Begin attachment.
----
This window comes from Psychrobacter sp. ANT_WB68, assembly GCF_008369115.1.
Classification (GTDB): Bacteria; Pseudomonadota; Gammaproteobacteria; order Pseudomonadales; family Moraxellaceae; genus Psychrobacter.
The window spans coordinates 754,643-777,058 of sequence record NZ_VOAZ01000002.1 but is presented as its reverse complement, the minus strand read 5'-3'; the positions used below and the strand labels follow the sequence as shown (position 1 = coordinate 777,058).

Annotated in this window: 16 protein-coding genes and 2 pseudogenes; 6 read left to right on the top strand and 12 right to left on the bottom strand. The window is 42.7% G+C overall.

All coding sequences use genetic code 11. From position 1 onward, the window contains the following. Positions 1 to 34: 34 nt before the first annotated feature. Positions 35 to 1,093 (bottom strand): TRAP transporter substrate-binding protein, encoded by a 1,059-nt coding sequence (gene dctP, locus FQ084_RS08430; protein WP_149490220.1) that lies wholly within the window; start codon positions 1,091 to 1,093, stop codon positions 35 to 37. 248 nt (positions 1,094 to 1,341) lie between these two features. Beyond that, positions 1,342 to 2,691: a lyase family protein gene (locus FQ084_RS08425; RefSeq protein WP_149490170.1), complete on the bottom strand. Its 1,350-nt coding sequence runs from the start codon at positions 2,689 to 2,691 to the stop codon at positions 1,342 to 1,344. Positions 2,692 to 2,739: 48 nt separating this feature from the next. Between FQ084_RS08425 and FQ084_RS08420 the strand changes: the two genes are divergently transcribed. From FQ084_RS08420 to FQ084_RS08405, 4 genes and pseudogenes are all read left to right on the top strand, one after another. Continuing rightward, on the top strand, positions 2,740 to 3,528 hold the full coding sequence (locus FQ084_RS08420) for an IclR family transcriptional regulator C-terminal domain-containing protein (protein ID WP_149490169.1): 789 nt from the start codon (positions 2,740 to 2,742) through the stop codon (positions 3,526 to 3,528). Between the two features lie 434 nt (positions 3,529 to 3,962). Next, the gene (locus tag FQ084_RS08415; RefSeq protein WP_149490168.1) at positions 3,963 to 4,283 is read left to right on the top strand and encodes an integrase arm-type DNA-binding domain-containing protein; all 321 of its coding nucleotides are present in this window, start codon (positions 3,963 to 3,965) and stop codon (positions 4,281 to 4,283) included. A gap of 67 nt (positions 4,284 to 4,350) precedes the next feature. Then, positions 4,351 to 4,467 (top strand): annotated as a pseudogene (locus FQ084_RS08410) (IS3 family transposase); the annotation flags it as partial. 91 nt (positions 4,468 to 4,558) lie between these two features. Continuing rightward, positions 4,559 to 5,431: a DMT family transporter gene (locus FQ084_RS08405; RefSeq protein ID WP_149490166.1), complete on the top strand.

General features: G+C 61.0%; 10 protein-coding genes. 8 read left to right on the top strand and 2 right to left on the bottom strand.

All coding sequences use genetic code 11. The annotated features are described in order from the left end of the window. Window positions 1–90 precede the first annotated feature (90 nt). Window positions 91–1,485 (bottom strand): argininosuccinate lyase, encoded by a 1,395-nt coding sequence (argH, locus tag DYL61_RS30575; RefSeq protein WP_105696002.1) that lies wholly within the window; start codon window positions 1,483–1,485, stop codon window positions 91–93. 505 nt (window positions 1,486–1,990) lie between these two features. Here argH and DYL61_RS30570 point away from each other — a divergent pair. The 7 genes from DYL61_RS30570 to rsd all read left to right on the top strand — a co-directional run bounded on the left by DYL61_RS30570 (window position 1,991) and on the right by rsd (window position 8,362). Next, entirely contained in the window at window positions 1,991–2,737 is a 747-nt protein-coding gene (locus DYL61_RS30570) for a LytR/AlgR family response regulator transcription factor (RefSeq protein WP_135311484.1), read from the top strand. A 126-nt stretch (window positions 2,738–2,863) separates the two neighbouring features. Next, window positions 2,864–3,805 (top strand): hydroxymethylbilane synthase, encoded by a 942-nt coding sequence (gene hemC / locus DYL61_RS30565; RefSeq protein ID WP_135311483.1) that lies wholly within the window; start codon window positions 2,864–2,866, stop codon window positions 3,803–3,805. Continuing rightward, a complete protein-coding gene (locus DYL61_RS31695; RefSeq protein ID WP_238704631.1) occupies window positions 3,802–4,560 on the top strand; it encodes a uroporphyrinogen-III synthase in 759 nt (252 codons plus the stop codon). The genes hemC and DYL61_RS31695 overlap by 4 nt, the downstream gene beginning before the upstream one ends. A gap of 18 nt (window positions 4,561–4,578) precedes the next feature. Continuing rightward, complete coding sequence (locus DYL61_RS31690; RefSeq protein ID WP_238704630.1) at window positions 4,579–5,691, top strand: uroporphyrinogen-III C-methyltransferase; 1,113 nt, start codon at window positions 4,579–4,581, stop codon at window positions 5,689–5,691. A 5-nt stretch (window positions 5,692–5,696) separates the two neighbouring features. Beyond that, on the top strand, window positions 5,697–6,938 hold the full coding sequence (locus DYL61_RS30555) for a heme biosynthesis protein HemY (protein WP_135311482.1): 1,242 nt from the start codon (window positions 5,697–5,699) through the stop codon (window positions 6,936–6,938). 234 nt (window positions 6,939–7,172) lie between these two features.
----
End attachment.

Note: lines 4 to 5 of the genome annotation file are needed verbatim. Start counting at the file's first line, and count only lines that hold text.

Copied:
Annotated in this window: 16 protein-coding genes and 2 pseudogenes; 6 read left to right on the top strand and 12 right to left on the bottom strand. The window is 42.7% G+C overall.

All coding sequences use genetic code 11. From position 1 onward, the window contains the following. Positions 1 to 34: 34 nt before the first annotated feature. Positions 35 to 1,093 (bottom strand): TRAP transporter substrate-binding protein, encoded by a 1,059-nt coding sequence (gene dctP, locus FQ084_RS08430; protein WP_149490220.1) that lies wholly within the window; start codon positions 1,091 to 1,093, stop codon positions 35 to 37. 248 nt (positions 1,094 to 1,341) lie between these two features. Beyond that, positions 1,342 to 2,691: a lyase family protein gene (locus FQ084_RS08425; RefSeq protein WP_149490170.1), complete on the bottom strand. Its 1,350-nt coding sequence runs from the start codon at positions 2,689 to 2,691 to the stop codon at positions 1,342 to 1,344. Positions 2,692 to 2,739: 48 nt separating this feature from the next. Between FQ084_RS08425 and FQ084_RS08420 the strand changes: the two genes are divergently transcribed. From FQ084_RS08420 to FQ084_RS08405, 4 genes and pseudogenes are all read left to right on the top strand, one after another. Continuing rightward, on the top strand, positions 2,740 to 3,528 hold the full coding sequence (locus FQ084_RS08420) for an IclR family transcriptional regulator C-terminal domain-containing protein (protein ID WP_149490169.1): 789 nt from the start codon (positions 2,740 to 2,742) through the stop codon (positions 3,526 to 3,528). Between the two features lie 434 nt (positions 3,529 to 3,962). Next, the gene (locus tag FQ084_RS08415; RefSeq protein WP_149490168.1) at positions 3,963 to 4,283 is read left to right on the top strand and encodes an integrase arm-type DNA-binding domain-containing protein; all 321 of its coding nucleotides are present in this window, start codon (positions 3,963 to 3,965) and stop codon (positions 4,281 to 4,283) included. A gap of 67 nt (positions 4,284 to 4,350) precedes the next feature. Then, positions 4,351 to 4,467 (top strand): annotated as a pseudogene (locus FQ084_RS08410) (IS3 family transposase); the annotation flags it as partial. 91 nt (positions 4,468 to 4,558) lie between these two features. Continuing rightward, positions 4,559 to 5,431: a DMT family transporter gene (locus FQ084_RS08405; RefSeq protein ID WP_149490166.1), complete on the top strand.